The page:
Laser sensing and imaging now have growing importance in various fields ranging but not limited to atmospheric chemistry, industrial process surveillance, agriculture, and medical diagnostics. More and more special conferences and symposia have appeared, devoted to certain aspects of sensing and imaging. LIDAR is popularly used as a technology to make high-resolution maps, with applications in archaeology, geography, geology, geomorphology, seismology, forestry, remote sensing, atmospheric physics, etc. Novel laser sources, spectroscopic approaches and imaging techniques play an increasing role as they enable noncontact sensing without or with only minimal sample pretreatment and/or sample preparation. Furthermore, the appearance of mid-infrared fiber laser sources is changing the application landscape of such techniques. In this special section, we present a collection of selective papers that represents to a certain extent the recent advances in laser sensing and imaging and the related technologies.
The first paper titled “Optical methods for monitoring harmful gas in animal facilities,” by S. R. Zhang et al., summarizes the various optical detection methods, including nondispersive infrared gas analyzer, ultraviolet differential optical absorption spectroscopy, Fourier transform infrared spectroscopy, and tunable diode laser absorption spectroscopy, for the monitoring of harmful gases in animal housing. Daily detection of harmful gases emitted from animal factories is expected in the near future, subject to cost reduction and device miniaturization.
L. Wang et al., in the paper titled “Single-frequency and dual-wavelength Ho:YAG nonplanar ring oscillator resonantly pumped by a Tm:YLF laser,” report a resonantly pumped monolithic Ho:YAG nonplanar ring oscillator with either single-frequency or dual-wavelength laser outputs. Single-frequency operation with slope efficiency of 61%, and output power of 3.09 W, was demonstrated at around 2 μm. The dual-wavelength outputs at 2091 and 2097 nm can be used to generate THz waves.
The paper titled “High-repetition-rate tunable mid-infrared optical parametric oscillator based on MgO: periodically poled lithium niobate,” authored by Y. J. Yu et al., describes a mid-infrared optical parametric oscillator (OPO) with an idler wavelength of 3.85 μm at a repetition rate of 200 kHz. A mid-infrared tunability from 3.7 to 3.9 μm can be achieved by adjusting the temperature of MgO:PPLN crystal from 210 to 35°C.
In the paper “Laser-phased-array beam steering controlled by lithium niobate waveguides,” D. C. Yang et al. present a laser steering system based on the Ti-diffusion lithium niobate () waveguides. The waveguide can provide a continuous phase shift for laser-phased-array (LPA) by changing the voltage loaded on it. More array elements and smaller space between adjacent elements are necessary for a better LPA performance.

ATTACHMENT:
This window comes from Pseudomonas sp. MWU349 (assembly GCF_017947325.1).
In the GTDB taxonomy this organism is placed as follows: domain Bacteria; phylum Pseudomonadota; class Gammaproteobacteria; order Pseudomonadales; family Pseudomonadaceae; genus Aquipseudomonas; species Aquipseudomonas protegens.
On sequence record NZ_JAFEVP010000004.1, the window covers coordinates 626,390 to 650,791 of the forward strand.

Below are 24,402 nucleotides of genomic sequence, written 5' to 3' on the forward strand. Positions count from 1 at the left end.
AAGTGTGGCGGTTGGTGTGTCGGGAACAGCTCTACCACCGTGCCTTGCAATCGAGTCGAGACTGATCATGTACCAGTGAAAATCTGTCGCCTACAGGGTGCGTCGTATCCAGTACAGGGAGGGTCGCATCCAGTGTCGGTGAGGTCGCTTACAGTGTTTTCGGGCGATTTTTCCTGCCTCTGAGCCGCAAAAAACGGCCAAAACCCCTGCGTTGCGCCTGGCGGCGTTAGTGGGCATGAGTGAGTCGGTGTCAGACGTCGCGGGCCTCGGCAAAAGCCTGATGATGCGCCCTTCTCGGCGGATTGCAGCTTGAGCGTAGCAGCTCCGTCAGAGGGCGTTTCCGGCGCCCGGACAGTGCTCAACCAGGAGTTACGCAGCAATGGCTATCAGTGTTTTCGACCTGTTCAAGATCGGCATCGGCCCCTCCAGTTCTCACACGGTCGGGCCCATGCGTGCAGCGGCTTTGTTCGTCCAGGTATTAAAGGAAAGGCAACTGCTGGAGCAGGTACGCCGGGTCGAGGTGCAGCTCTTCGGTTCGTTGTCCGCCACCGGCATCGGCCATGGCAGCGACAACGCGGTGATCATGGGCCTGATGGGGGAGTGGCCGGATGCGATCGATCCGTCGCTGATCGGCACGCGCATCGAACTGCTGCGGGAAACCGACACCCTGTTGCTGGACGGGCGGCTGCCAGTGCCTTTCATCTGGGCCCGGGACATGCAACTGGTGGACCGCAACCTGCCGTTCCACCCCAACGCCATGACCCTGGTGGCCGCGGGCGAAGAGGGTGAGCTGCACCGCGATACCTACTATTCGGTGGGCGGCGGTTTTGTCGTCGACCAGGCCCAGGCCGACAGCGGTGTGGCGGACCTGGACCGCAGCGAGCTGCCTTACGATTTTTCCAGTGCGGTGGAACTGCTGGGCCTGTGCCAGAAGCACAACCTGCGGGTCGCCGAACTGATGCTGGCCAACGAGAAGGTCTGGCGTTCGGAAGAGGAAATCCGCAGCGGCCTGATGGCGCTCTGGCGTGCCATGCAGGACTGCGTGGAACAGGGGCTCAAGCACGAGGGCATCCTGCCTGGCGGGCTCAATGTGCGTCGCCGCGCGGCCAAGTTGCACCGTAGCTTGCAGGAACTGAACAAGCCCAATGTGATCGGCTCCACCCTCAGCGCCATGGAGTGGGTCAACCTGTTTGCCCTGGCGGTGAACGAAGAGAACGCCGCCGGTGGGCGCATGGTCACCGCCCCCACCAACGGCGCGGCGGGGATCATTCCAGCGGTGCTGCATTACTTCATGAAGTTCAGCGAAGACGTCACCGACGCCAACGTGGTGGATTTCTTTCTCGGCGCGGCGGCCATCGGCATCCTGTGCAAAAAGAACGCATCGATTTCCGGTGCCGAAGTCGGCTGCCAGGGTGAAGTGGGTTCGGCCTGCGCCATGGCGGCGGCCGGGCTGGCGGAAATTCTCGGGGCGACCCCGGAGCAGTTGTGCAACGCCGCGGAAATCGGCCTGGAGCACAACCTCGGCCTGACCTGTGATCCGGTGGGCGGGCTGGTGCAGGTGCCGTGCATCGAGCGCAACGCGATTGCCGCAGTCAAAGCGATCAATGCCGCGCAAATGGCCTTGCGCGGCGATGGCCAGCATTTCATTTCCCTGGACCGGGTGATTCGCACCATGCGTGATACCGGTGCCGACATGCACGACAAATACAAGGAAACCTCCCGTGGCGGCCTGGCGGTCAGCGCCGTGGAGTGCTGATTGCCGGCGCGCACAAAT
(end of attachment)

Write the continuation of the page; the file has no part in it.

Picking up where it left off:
Focusing properties of an elliptical mirror with an aperture angle greater than are studied by J. Liu et al. in their paper. Simulation results indicate that a bone-shaped focal spot is formed under linearly polarized illumination, and a tight-circularly symmetric spot is generated under radially polarized illumination. The change in eccentricity causes such a change in the focusing pattern under radially polarized illumination that a greater eccentricity causes a spot tighter in transverse direction but wider in axial direction. Under radially polarized illumination, the transverse and axial full-width-at-half-maximum will be and , respectively, and the conversion efficiency of the longitudinal component can go beyond 99%, when the semiaperture angle is and the eccentricity is 0.6.
The paper titled “Analysis on wind retrieval methods for Rayleigh Doppler LIDAR” by Y. L. Han et al. reports a modification method for Rayleigh Doppler LIDAR wind retrieval. The signal-to-noise ratio of the energy monitor channel is involved in error estimation. When the splitting ratio of the two signal channels is 1.2, it could improve the measurement accuracy by about 1% at 30 km altitude for a Doppler shift of 250 MHz (). Stabilities of retrieval methods, i.e., errors caused by the spectrum width deviation including laser pulse, Rayleigh backscatter, and filter transmission curve are discussed. The proposed method could increase the resultant precision by about 15% at 30-km altitude assuming an 8-MHz deviation in full width at half maximum of the Fabry-Perot interferometer.
A pulsed laser underwater imaging model based on pulse spatial and temporal broadening is proposed in the paper titled “Underwater pulsed laser range-gated imaging model and its effect on image degradation and restoration” by Y. W. Huang et al. Experiments based on a self-assembled laser range-gated imaging system were implemented. Furthermore, experiments on underwater image blur and restoration were also implemented and good image recovery results were demonstrated. The modulation transfer function–based restoration mechanism also implies a way to eliminate the blur effect caused by light forward scattering.
2-μm fiber lasers have become a research topic with an increased emphasis due to a variety of applications, including eye-safe LIDAR, spectroscopy, remote sensing, and mid-infrared (MIR) frequency generation. Q. Wang et al., in the paper “2-μm fiber laser sources for sensing,” review their latest development on various 2-μm fiber laser sources, including single-frequency fiber lasers, Q-switched fiber lasers, mode-locked fiber lasers, and MIR supercontinuum fiber sources. All these fiber laser sources are based on thulium and holmium ions using a proprietary glass fiber technology.